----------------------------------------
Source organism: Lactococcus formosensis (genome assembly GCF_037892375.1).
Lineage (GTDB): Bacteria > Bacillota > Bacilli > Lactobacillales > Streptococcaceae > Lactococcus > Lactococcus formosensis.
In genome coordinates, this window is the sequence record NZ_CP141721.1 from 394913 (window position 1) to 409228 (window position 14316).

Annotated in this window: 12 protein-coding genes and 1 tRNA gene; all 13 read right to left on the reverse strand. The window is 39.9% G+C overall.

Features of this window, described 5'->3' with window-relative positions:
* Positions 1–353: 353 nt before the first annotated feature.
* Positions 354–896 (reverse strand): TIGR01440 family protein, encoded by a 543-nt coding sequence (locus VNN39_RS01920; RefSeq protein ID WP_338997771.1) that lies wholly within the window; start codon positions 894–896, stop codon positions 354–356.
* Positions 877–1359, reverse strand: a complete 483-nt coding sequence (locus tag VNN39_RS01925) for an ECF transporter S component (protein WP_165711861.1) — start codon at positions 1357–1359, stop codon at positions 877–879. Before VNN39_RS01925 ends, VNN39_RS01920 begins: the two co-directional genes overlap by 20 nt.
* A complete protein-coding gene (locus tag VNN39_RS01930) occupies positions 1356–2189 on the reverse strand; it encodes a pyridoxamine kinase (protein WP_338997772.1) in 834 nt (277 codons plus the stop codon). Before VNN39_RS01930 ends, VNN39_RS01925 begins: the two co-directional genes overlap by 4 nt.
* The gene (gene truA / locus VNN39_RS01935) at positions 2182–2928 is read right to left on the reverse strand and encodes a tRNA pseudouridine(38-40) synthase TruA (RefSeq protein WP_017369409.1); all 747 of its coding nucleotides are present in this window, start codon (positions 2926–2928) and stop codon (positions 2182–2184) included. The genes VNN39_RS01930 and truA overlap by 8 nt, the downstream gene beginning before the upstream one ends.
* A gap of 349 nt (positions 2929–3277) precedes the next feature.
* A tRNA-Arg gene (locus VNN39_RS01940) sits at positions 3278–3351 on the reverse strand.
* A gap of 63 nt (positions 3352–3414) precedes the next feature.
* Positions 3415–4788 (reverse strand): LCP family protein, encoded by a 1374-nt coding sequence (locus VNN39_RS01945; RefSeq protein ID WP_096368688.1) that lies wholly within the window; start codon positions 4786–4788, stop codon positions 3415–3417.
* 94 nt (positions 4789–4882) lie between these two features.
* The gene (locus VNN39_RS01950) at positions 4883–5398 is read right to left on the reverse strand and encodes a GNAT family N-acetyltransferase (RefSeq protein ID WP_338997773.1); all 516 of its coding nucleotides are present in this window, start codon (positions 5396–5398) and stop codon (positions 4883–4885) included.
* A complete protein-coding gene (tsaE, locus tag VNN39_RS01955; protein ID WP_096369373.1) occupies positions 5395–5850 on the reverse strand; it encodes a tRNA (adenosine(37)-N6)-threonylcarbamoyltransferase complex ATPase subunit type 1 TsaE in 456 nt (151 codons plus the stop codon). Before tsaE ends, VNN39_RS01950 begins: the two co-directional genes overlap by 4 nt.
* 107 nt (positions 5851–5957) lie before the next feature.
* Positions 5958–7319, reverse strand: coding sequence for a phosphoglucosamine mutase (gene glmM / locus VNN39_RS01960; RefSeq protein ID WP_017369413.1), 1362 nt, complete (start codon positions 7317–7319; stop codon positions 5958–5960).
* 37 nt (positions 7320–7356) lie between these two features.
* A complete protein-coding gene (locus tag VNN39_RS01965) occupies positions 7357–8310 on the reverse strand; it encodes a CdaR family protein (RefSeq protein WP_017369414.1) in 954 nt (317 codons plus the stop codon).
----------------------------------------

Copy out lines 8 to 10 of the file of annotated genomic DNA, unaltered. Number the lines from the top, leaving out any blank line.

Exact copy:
* Positions 877–1359, reverse strand: a complete 483-nt coding sequence (locus tag VNN39_RS01925) for an ECF transporter S component (protein WP_165711861.1) — start codon at positions 1357–1359, stop codon at positions 877–879. Before VNN39_RS01925 ends, VNN39_RS01920 begins: the two co-directional genes overlap by 20 nt.
* A complete protein-coding gene (locus tag VNN39_RS01930) occupies positions 1356–2189 on the reverse strand; it encodes a pyridoxamine kinase (protein WP_338997772.1) in 834 nt (277 codons plus the stop codon). Before VNN39_RS01930 ends, VNN39_RS01925 begins: the two co-directional genes overlap by 4 nt.
* The gene (gene truA / locus VNN39_RS01935) at positions 2182–2928 is read right to left on the reverse strand and encodes a tRNA pseudouridine(38-40) synthase TruA (RefSeq protein WP_017369409.1); all 747 of its coding nucleotides are present in this window, start codon (positions 2926–2928) and stop codon (positions 2182–2184) included. The genes VNN39_RS01930 and truA overlap by 8 nt, the downstream gene beginning before the upstream one ends.